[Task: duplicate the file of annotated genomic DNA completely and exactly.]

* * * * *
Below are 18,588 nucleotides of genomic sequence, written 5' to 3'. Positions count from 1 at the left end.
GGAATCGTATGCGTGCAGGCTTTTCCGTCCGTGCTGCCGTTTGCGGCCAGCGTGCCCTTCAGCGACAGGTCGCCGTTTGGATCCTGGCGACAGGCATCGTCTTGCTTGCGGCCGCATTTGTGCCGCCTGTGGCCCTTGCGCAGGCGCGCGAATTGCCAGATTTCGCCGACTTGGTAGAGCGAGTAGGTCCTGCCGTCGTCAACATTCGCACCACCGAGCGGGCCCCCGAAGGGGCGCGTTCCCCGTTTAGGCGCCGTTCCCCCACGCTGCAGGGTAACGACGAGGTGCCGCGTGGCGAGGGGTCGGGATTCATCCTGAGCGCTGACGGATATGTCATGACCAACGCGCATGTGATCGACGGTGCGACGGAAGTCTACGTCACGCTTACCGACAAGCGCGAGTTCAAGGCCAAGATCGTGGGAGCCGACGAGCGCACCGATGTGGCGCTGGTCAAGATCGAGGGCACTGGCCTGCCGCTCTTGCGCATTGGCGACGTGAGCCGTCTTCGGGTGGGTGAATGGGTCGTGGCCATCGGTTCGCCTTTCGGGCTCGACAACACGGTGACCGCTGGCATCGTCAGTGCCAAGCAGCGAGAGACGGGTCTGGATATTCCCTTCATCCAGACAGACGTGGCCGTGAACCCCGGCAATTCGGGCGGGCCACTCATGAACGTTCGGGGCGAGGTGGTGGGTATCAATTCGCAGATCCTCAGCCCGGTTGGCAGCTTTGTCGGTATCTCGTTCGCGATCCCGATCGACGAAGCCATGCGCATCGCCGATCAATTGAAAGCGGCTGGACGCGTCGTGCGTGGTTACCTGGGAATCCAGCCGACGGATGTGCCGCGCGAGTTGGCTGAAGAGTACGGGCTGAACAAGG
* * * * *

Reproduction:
Below are 18,588 nucleotides of genomic sequence, written 5' to 3'. Positions count from 1 at the left end.
GGAATCGTATGCGTGCAGGCTTTTCCGTCCGTGCTGCCGTTTGCGGCCAGCGTGCCCTTCAGCGACAGGTCGCCGTTTGGATCCTGGCGACAGGCATCGTCTTGCTTGCGGCCGCATTTGTGCCGCCTGTGGCCCTTGCGCAGGCGCGCGAATTGCCAGATTTCGCCGACTTGGTAGAGCGAGTAGGTCCTGCCGTCGTCAACATTCGCACCACCGAGCGGGCCCCCGAAGGGGCGCGTTCCCCGTTTAGGCGCCGTTCCCCCACGCTGCAGGGTAACGACGAGGTGCCGCGTGGCGAGGGGTCGGGATTCATCCTGAGCGCTGACGGATATGTCATGACCAACGCGCATGTGATCGACGGTGCGACGGAAGTCTACGTCACGCTTACCGACAAGCGCGAGTTCAAGGCCAAGATCGTGGGAGCCGACGAGCGCACCGATGTGGCGCTGGTCAAGATCGAGGGCACTGGCCTGCCGCTCTTGCGCATTGGCGACGTGAGCCGTCTTCGGGTGGGTGAATGGGTCGTGGCCATCGGTTCGCCTTTCGGGCTCGACAACACGGTGACCGCTGGCATCGTCAGTGCCAAGCAGCGAGAGACGGGTCTGGATATTCCCTTCATCCAGACAGACGTGGCCGTGAACCCCGGCAATTCGGGCGGGCCACTCATGAACGTTCGGGGCGAGGTGGTGGGTATCAATTCGCAGATCCTCAGCCCGGTTGGCAGCTTTGTCGGTATCTCGTTCGCGATCCCGATCGACGAAGCCATGCGCATCGCCGATCAATTGAAAGCGGCTGGACGCGTCGTGCGTGGTTACCTGGGAATCCAGCCGACGGATGTGCCGCGCGAGTTGGCTGAAGAGTACGGGCTGAACAAGG